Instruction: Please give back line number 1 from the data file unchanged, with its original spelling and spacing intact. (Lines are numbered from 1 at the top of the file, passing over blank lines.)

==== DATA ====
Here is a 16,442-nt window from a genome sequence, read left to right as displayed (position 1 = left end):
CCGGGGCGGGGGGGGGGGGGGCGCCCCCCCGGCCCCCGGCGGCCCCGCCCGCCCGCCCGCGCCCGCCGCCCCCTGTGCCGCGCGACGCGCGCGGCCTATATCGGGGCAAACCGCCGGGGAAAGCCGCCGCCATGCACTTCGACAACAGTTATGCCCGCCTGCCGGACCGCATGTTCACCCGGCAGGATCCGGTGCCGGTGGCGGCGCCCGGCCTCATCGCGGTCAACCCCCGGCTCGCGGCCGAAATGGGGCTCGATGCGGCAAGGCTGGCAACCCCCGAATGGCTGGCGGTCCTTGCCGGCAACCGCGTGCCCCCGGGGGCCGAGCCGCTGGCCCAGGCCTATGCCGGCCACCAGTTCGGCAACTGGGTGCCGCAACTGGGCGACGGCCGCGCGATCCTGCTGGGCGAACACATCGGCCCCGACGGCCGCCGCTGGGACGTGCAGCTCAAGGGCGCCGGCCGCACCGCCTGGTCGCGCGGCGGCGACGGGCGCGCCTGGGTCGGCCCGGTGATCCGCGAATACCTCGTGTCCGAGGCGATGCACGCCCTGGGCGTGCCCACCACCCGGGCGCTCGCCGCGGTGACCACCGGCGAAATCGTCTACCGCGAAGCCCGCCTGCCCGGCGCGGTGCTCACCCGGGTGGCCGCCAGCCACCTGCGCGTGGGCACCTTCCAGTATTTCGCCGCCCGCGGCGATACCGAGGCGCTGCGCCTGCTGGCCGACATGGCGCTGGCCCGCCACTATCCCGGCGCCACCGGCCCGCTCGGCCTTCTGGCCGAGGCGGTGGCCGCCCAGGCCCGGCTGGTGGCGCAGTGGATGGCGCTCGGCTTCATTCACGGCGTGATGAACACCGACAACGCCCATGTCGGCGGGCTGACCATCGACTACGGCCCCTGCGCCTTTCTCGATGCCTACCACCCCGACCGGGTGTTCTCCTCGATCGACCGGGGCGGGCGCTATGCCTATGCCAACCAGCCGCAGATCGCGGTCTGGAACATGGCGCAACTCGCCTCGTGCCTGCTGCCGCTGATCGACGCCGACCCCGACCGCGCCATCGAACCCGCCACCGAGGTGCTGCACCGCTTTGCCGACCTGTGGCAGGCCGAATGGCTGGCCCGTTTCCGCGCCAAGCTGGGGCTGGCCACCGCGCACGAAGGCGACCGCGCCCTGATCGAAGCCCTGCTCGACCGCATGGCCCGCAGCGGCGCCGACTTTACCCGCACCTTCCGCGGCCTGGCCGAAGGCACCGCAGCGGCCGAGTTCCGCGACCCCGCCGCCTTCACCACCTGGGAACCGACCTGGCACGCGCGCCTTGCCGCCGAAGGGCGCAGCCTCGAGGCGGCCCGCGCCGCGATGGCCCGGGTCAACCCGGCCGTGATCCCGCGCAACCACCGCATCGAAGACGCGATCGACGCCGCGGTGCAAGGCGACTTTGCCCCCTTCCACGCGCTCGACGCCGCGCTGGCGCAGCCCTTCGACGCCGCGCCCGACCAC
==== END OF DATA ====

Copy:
Here is a 16,442-nt window from a genome sequence, read left to right as displayed (position 1 = left end):